With this website, I'm attempting to present a little bit of everything I've done with my guitar over the years. It's been good fun finding and putting this stuff together. Turned out to be more of it than I thought. Hopefully, you'll find some stuff here that you like. Thanks for stopping by!
I played on Jerry Falzone's recorded version of his great song before Kate Lee put her violin tracks down. When I heard the final mix, I asked Sam Gruttadauria (engineer/producer) for only the violin, bass, and my fingerpicked guitar tracks just to see what it sounded like. That grew into this version. Thanks to Kate Lee, Mike Nelson (bassist), and Jerry for letting me do this.
A Real Find and a real 5 star album
Bob Martin was a total unknown to me. However, when looking at CdBaby this CD came up on a search when I looked up various more established artists who's music I liked. So I sampled the tracks and knew it was something for me right away.
I don't recall specifically which artists I was looking up when this gem popped up-I believe it was some of the artists who record for the ECM label, though I wouldn't compare Mr Martin to anyone specifically that records for that label, apart from perhaps some very early Pat Metheny (around the "Watercolors" and "New Chautauqua" era). If you like those 2 recordings, then I highly recommend this.
Martin uses primarily acoustic guitars along with occasionally very clean sounding electric guitar (a very warm and beautifully jazzy sound).
There's also at times an abundance of hand percussion-and since no other players are credited it appears that the percussion is possibly from a software computer program, though very acoustic and human sounding for sure. I'm not sure where the bass sound is from-either Martin playing an electric bass himself, using samples, or maybe even a bass setting on a guitar synthesizer.The notes don't make this real clear.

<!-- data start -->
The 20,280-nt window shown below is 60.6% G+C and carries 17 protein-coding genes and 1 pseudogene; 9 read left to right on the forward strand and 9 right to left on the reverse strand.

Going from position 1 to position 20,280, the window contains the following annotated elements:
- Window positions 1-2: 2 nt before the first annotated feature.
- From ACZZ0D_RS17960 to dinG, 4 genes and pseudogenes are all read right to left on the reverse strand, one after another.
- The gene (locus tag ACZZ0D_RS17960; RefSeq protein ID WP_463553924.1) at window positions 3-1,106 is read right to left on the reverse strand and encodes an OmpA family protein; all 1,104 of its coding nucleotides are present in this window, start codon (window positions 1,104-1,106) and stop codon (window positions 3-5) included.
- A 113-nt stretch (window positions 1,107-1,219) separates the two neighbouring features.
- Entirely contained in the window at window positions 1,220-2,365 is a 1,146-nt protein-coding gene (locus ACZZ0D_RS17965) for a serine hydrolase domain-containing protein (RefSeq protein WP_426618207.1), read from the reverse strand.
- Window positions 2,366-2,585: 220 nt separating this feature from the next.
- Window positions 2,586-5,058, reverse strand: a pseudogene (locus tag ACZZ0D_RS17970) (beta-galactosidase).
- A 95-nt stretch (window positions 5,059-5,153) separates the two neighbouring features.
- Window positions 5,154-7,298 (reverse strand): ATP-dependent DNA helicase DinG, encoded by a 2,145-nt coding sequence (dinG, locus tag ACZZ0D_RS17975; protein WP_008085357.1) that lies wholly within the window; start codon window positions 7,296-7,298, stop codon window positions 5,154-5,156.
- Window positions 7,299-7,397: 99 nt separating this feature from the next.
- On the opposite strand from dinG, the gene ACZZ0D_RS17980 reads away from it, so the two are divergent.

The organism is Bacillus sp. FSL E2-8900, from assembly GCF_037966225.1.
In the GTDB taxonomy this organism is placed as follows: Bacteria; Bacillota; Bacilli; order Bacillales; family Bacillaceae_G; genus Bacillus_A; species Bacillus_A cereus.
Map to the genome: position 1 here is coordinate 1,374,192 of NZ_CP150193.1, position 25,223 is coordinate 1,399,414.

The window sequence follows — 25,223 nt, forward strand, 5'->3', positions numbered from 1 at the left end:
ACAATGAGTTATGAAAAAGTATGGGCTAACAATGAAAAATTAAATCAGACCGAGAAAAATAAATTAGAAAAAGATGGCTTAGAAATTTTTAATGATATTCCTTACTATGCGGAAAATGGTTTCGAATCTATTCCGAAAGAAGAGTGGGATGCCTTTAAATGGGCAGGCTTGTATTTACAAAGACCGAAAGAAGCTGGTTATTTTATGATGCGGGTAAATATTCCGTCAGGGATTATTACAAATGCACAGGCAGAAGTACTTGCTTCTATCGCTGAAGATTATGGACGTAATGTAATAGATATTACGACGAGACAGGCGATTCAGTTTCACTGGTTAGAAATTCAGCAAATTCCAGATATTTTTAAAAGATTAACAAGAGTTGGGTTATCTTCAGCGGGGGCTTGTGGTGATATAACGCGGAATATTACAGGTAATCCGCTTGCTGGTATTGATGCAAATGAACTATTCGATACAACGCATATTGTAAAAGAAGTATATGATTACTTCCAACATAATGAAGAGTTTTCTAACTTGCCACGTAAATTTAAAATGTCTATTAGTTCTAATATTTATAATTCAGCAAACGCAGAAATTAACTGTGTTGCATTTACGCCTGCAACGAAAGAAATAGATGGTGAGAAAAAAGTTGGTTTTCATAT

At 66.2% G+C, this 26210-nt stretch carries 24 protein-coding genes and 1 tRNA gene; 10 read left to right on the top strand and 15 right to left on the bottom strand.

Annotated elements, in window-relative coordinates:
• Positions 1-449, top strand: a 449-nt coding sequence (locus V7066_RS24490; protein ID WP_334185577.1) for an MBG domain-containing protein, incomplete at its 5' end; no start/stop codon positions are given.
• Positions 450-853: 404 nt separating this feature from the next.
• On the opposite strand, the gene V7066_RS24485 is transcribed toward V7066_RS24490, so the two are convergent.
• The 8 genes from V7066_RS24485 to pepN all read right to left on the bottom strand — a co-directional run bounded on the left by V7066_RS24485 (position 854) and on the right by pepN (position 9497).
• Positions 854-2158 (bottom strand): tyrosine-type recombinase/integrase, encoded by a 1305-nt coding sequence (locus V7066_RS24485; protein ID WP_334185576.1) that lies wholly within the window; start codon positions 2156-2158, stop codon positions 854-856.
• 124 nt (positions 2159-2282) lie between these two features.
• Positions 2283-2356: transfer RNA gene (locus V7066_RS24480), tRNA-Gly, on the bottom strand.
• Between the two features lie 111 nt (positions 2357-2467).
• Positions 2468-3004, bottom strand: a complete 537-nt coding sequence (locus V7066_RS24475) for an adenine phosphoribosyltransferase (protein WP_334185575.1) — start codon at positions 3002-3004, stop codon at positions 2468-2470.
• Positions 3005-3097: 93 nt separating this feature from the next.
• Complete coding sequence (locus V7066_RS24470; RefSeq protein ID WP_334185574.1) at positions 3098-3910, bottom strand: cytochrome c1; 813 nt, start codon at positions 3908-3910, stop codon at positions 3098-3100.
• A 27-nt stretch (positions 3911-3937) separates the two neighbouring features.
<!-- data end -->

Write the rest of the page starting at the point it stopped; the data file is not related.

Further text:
At times you have long pieces of jungle percussion and acoustic guitars which sound like an epic journey through a rainforest. Other selections are beautifully quiet-like something that you might hear on a really good Windham Hill recording from the early 1980's-but actually better (at least to me) and more evocative than the artists that label featured back when it was new and only featured "New Age" music. Once in awhile, a jazzy piece comes using scales and chords closer to some more mainstream jazz artists. This is ALL done quite amazingly. Martin never makes a misstep here-and this album covers a lot of ground without losing a unified vision. There some beautifully quiet, ethereal pieces, and i'm very glad to see that Martin is not afraid to lay down very long pieces that allow the listener to lose oneself in the music without it ending prematurely.
The date on this appears to be from 2002. Well it took me nearly a decade to discover it, but it really is timeless. There's nothing dated on this that would ever prevent me from enjoying it just as much 30 years from now.
If only Mr Martin would do some more recordings..."
Gary Hayden, via CD Baby
" ...Martin's lush wash of six-stringed layers that suggest a big, big sky...And when Martin solos, extant melodies sometimes bubble to the surface. It's like faces in the sky; you stare at clouds long enough you're bound to see someone you know."
Frank DeBlase, City Newspaper, Rochester, NY, December 2006
'"I've got your CD in my treatment room and it's great! It's just the right combination of good guitar with low key approach. My clients are aware, sort of, that there's music, but they're not distracted by it, and in fact, it adds to the overall feeling of relaxation, rest and healing."
Cassandra Adler, Massage Therapist, Seattle, WA
" ...I have been using your CD for my Yoga classes. A few of my ladies have fallen in love with it... It really is a great CD. We especially like it for our meditation at the end. Thanks for the wonderful relaxation and peace you bring us every class!"
Sue Soule, Rochester, NY
Fans of the seminal 1980s band Personal Effects will recognize Bob Martin as the guitarist and one of its founding members. Based in Rochester, NY, Personal Effects had regional and national success in the club scene and on college radio. They released half a dozen records and earned rave reviews from the underground and mainstream press alike.